Mug-shot Mania: Getting mugged after the arrest by Carl Hiaasen

Posted: October 24, 2009 in News and politics

Posted on Sat, Oct. 03, 2009

Posting mug photos online — foul, not fair

By CARL HIAASEN
chiaasen@MiamiHerald.com

Everybody looks guilty in a mug shot. Ask Nick Nolte or Heather Locklear.

Jail photographers aren’t hired for their lighting skills, so not even the biggest stars appear star-like after riding in a squad car. Non-celebrities have no chance of having a flattering picture at the booking desk, though in past times that was the least of one’s worries.

Now, thanks to the Internet, we have what Time magazine calls mug-shot mania. If you get busted in Tampa, Orlando or West Palm Beach, there’s a good chance that somebody sitting in a sports bar or an airport will be laughing at your jailhouse photo the next day.

You might deserve it. You might not.

Hungry to expand online readership, several Florida newspapers (though not the Herald, so far) have been publishing routine police mug shots on their Web pages. The response has been exciting to some, discouraging to others.

The Palm Beach Post reported that its daily mug-shot blotter accounted for a whopping 52 percent of the 45.2 million page-views to its Web sites in May. The Orlando Sentinel says its mug shot portfolios receive 2.5 million Web hits per month.

Any feature that attracts Internet traffic potentially boosts advertising sales, which aren’t exactly booming these days for newspapers. Even the venerated St. Petersburg Times, one of the finest dailies in the country, is now publishing mug shots to draw new readers to their site.

One click on any of the police-blotter icons turns up a predictably motley-looking gallery of alleged drunk drivers, burglars, auto thieves, meth freaks, hookers, johns, check kiters, trespassers, potheads, coke dealers, wife beaters, husband beaters, indecent exposers and resisters of arrest (with or without violence).

The big problem — as critics inside and outside of the news business have noted — is that not everyone who gets booked into jail is guilty. Some are never prosecuted because the charges get dropped. Others are found not guilty at trial.

When that happens to a celebrity, it’s an automatic headline. However, when an ordinary Joe gets acquitted of an ordinary crime, newspapers seldom show any interest.

Meanwhile, your downcast booking photo has been out there in cyberspace for all to see, including your boss, your kids, your spouse or your future ex-fiance.

Journalism professor Robert Steele says that billboarding mug shots has a “stench of unfairness . .. It feeds societal prurience with no journalistic value.” Steele is attached to the Poynter Institute for Media Studies, which, ironically, owns the St. Pete Times.

Newsday in New York and the Chicago Tribune have also launched popular mug-shot features on their Web sites. The popularity isn’t surprising. People are intrigued by crime both petty and epic, and all media — including newspapers — have traditionally exploited that interest.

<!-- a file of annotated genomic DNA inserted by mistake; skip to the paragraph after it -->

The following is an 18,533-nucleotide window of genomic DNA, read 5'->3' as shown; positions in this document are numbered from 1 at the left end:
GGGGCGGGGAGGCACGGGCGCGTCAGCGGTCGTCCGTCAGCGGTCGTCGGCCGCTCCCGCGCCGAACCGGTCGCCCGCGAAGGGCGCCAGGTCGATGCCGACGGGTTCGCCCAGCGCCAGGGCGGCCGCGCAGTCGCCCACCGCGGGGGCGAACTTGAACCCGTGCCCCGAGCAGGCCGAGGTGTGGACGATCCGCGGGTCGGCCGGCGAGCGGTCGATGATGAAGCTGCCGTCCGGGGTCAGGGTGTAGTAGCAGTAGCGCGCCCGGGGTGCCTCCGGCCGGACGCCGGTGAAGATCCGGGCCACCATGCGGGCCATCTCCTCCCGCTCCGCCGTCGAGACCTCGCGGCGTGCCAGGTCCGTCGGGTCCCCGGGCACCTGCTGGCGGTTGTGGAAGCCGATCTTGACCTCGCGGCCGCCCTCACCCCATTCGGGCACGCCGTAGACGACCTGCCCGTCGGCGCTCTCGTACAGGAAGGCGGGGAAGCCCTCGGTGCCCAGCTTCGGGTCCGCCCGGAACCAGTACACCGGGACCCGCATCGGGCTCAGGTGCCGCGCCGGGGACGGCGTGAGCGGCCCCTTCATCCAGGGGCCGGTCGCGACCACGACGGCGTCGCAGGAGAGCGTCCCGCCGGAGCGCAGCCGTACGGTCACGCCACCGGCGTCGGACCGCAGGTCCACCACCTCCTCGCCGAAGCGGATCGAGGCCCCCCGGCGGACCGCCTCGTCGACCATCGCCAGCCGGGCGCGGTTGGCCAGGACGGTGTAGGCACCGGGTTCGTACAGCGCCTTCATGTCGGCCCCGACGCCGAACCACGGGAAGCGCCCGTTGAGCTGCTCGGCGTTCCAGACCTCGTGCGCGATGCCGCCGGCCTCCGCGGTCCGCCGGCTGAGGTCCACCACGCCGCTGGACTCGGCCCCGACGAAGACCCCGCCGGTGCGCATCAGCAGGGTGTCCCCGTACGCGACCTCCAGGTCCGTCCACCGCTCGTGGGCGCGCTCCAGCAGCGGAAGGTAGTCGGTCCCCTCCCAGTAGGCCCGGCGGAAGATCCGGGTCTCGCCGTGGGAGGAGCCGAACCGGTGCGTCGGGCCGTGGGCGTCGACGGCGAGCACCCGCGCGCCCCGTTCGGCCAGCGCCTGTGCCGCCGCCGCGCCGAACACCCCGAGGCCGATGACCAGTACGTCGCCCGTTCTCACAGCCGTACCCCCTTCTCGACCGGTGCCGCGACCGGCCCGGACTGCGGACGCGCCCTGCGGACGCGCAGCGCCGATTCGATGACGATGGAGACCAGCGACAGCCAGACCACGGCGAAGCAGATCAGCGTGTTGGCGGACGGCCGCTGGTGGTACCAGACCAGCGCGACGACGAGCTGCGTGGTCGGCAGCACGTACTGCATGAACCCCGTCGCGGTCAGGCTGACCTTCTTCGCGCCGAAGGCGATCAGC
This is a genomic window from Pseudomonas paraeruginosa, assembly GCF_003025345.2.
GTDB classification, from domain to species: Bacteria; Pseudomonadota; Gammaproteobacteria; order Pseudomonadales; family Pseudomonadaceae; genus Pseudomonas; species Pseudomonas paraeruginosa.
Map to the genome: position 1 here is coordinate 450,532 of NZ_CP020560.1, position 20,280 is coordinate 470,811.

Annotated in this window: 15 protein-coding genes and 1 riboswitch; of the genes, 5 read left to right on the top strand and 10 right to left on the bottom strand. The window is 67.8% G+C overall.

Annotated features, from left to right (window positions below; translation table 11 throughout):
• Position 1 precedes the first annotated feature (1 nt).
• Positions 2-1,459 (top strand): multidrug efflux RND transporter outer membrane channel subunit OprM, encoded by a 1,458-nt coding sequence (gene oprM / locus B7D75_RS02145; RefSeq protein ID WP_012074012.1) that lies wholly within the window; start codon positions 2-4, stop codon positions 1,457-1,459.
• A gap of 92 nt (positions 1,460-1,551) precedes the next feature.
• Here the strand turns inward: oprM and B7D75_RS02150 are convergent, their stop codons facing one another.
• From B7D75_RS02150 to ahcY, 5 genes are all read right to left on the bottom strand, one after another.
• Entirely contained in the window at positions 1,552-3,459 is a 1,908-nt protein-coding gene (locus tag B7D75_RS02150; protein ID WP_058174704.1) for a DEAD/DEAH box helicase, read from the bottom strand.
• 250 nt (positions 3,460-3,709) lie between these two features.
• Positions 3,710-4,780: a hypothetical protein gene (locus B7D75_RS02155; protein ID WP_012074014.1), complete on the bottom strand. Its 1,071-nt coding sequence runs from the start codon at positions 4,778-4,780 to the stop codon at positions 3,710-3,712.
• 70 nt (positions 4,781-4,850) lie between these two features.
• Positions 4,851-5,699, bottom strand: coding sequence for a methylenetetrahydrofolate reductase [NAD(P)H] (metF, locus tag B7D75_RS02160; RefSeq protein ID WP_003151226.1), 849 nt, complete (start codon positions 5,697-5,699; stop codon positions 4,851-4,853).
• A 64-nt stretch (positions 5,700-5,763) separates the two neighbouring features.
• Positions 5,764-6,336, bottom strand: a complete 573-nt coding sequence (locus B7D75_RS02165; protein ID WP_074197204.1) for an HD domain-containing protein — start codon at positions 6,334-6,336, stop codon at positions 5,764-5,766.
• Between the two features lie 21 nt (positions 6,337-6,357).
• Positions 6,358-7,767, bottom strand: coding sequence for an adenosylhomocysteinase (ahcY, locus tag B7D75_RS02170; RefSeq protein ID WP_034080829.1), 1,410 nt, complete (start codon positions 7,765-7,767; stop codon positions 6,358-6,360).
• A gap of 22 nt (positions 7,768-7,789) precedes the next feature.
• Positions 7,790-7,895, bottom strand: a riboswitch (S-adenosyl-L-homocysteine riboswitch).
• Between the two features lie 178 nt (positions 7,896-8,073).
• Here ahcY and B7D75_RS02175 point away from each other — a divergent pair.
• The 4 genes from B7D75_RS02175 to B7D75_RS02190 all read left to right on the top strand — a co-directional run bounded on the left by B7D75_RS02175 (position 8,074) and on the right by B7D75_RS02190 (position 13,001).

But printing the arrest photo of an alleged shoplifter isn’t journalism; it’s an inexpensive gimmick designed to boost ad revenues. Any editor who pretends otherwise doesn’t belong in a newsroom.

Compiling mug-shot pages requires absolutely no reporting or investigating of facts; the papers publish whatever the jail gives them. It’s easy, it’s lazy and it works.

Hordes of readers are eager to see what some total stranger looked like after being busted for driving with a suspended license. Although I’ve never been arrested, I dread to think what my own mug shot would look like, considering the ax-murderer scowl I wear in most family photos.

Not surprisingly, some local radio hosts are having a ball making fun of the online mug-shot galleries. Among those forlorn faces are plenty of scary, freaky, whacked-looking felons.

And be honest: Who among us hasn’t been entertained by the nitwit criminals featured on Cops?

The difference is that the antics on police reality-TV shows have a soundtrack, a plot sequence and a context. With mug shots all you get is a photograph, and no story.

In one 48-hour span last week, about 250 persons were booked into the Palm Beach County Jail. The many who are guilty won’t be reformed by seeing their booking portraits plastered on the Post’s Web pages. Meanwhile, the innocent are basically screwed.

Even if newspapers had enough money and manpower to follow up diligently on all the arrests that they reported, it wouldn’t happen. Like most busy readers, journalists have short attention spans.

In a perfect world, we’d report every acquittal with just as much flash and prominence as we reported the arrest. And, out of fairness, we’d publish a new photo of the exonerated defendant — smiling, well-groomed, respectably attired.

Lots of curious people would probably click on an Acquittals icon, but they’ll never get a chance unless newspapers find a way to make a buck from it.


© 2009 Miami Herald Media Company. All Rights Reserved.
http://www.miamiherald.com

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